Letters to the Editor

Vote No on misleading Amendment 1 on ballot

The May 29 letter that supports Amendment 1 on the November ballot was from Kevin Doyle, the executive director of the so-called Consumer Energy Alliance-Florida. This isn’t a Florida consumer group, but an oil industry group out of Houston.

They know that Amendment 1 is a product of FPL and that it is designed to stop consumers from setting up their own solar-energy systems.

Three Florida Supreme Court justices unsuccessfully voted to keep Amendment 1 off the ballot because it is misleading.

In 2012, I installed a 10,000-watt solar system in my house. I was able to do this with a $2-a-watt payment from FPL and a 30 percent federal income tax credit. I have reduced my electric bill by at least 85 percent.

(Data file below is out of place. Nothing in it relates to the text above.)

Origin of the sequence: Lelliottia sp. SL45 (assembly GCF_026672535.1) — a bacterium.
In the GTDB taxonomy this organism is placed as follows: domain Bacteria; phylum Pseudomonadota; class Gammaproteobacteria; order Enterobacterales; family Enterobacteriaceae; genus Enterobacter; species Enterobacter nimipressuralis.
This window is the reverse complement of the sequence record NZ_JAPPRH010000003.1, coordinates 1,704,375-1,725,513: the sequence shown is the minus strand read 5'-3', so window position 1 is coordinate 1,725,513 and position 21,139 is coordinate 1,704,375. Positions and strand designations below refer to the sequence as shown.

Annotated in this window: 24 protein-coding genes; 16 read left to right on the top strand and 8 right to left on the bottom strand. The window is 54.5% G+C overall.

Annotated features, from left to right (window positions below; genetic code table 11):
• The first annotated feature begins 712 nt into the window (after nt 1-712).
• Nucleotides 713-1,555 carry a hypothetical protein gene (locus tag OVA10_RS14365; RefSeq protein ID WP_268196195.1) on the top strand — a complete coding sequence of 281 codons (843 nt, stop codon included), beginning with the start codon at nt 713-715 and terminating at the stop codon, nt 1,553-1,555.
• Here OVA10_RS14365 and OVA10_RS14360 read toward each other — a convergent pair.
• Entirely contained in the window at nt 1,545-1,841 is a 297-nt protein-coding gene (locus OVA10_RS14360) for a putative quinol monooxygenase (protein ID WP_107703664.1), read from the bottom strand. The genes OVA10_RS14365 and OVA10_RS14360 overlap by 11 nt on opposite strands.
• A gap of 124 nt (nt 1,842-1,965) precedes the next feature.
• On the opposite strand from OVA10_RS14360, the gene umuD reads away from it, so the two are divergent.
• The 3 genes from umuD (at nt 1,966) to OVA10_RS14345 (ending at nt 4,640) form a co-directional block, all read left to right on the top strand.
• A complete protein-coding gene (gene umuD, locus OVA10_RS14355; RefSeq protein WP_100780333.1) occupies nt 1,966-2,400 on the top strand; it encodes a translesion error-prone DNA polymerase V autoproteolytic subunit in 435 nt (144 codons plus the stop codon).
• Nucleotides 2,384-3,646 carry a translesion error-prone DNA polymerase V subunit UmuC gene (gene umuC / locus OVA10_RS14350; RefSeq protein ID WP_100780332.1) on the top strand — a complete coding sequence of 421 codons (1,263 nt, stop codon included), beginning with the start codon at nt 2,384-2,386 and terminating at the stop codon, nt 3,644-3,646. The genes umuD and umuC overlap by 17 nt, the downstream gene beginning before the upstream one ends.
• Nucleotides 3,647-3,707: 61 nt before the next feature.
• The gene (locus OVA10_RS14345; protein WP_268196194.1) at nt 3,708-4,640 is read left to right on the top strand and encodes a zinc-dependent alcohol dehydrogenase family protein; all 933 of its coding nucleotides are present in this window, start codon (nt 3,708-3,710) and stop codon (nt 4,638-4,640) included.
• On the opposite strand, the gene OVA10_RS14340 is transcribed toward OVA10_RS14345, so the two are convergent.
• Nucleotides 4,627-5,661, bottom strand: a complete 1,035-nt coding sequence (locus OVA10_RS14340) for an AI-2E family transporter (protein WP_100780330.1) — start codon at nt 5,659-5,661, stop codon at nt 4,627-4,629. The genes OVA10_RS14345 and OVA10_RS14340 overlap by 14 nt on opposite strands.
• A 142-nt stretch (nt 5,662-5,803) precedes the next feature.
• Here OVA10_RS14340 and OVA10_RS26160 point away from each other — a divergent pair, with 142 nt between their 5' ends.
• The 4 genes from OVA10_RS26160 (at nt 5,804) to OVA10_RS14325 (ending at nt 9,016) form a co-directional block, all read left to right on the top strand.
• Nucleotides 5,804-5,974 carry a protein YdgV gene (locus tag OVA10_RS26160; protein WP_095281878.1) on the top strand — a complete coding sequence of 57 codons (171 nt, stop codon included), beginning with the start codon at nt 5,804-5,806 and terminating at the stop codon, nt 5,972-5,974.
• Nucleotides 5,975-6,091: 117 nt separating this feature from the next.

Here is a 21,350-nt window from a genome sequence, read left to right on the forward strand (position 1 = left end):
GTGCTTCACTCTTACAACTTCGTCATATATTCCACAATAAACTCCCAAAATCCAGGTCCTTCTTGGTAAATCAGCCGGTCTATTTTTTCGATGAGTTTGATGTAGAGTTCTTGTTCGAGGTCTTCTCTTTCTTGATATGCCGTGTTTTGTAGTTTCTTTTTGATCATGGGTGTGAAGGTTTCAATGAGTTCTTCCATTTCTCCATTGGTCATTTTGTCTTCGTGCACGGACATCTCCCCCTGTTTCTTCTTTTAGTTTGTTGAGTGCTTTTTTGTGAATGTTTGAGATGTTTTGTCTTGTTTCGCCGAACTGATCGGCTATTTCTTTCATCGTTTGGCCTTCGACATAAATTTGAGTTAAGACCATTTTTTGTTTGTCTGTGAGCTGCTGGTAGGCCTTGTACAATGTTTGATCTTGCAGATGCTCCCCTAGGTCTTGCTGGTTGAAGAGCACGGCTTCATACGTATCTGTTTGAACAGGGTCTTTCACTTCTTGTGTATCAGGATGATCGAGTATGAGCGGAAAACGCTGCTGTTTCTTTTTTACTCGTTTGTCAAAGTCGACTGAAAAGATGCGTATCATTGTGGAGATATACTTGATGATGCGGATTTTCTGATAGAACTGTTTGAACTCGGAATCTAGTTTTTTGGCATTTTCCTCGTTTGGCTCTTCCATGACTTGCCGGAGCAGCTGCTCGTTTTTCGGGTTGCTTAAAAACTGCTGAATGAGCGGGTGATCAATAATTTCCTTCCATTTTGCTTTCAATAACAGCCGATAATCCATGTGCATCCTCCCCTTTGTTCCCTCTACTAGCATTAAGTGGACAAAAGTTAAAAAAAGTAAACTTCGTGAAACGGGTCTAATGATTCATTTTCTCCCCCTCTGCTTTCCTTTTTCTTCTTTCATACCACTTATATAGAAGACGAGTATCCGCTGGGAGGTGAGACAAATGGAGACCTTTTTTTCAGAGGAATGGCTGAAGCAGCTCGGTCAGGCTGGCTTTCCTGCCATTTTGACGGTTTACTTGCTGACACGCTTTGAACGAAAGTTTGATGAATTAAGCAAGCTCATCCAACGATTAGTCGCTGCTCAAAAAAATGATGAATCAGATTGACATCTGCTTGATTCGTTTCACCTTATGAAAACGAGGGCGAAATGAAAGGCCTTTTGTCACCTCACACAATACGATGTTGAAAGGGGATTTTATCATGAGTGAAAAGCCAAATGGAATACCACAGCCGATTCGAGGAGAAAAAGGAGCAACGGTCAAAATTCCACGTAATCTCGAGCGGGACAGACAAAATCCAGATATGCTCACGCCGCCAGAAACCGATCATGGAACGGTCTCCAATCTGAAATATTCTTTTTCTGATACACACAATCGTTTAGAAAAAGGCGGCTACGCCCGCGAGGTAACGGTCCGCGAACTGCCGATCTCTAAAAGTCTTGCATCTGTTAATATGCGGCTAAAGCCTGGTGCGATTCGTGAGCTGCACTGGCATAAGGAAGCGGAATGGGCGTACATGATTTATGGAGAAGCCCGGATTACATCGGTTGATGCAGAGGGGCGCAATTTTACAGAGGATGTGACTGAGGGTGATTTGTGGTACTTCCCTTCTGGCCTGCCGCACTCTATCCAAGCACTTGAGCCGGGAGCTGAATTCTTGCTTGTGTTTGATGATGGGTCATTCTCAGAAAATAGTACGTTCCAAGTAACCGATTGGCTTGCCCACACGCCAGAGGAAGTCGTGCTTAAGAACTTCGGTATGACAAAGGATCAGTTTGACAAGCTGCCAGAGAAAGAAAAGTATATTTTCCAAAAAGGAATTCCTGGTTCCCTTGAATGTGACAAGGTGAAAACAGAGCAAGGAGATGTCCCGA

Amendment 1 would outlaw the $2-a-watt payment.

FPL and Doyle would have you believe that the payment to me is unfair because it is wrong for FPL customers to subsidize people like me. This is flat-out wrong. The sole source of money to create the electricity we all need comes from customers’ monthly bills.

For $20,000, FPL customers were relieved from creating those 10,000 watts for the next 25 years, which is how long the system should last. I have assumed the cost of maintenance and insurance and my excess clean electricity is pumped back into the grid for all others to use.

Based on FPL’s most recent solar project at FIU, the FPL charge just for building its solar arrays was $4.3 per watt. That’s $43,000 for those same 10,000 watts. Add 25 years of maintenance and it would not be surprising that FPL will stick it to its customers for $100,000 for those 10,000 watts.

So who’s subsidizing whom? The thousands of home solar systems have not cost FPL customers one thin dime. To the contrary, we have saved them tens of millions.

In November, vote No on Amendment 1.

Sam Fields,